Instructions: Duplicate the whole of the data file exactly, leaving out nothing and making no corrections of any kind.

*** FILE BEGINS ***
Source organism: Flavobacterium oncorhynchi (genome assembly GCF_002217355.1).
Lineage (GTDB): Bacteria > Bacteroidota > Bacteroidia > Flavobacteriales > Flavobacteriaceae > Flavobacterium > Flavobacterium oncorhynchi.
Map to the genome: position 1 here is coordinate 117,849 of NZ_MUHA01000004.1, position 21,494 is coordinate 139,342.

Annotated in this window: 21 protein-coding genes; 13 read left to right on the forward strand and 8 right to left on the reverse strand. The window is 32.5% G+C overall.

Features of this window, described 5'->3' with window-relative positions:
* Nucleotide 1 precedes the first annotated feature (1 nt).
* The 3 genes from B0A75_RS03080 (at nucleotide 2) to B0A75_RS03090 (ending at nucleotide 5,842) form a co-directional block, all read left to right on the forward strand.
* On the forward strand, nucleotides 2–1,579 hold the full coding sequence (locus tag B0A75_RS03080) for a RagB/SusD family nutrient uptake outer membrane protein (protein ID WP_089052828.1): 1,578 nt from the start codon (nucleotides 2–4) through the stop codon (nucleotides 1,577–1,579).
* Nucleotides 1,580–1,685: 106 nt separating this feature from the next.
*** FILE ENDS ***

Source organism: Flavobacterium oncorhynchi (genome assembly GCF_002217355.1).
Lineage (GTDB): Bacteria > Bacteroidota > Bacteroidia > Flavobacteriales > Flavobacteriaceae > Flavobacterium > Flavobacterium oncorhynchi.
Map to the genome: position 1 here is coordinate 117,849 of NZ_MUHA01000004.1, position 21,494 is coordinate 139,342.

Annotated in this window: 21 protein-coding genes; 13 read left to right on the forward strand and 8 right to left on the reverse strand. The window is 32.5% G+C overall.

Features of this window, described 5'->3' with window-relative positions:
* Nucleotide 1 precedes the first annotated feature (1 nt).
* The 3 genes from B0A75_RS03080 (at nucleotide 2) to B0A75_RS03090 (ending at nucleotide 5,842) form a co-directional block, all read left to right on the forward strand.
* On the forward strand, nucleotides 2–1,579 hold the full coding sequence (locus tag B0A75_RS03080) for a RagB/SusD family nutrient uptake outer membrane protein (protein ID WP_089052828.1): 1,578 nt from the start codon (nucleotides 2–4) through the stop codon (nucleotides 1,577–1,579).
* Nucleotides 1,580–1,685: 106 nt separating this feature from the next.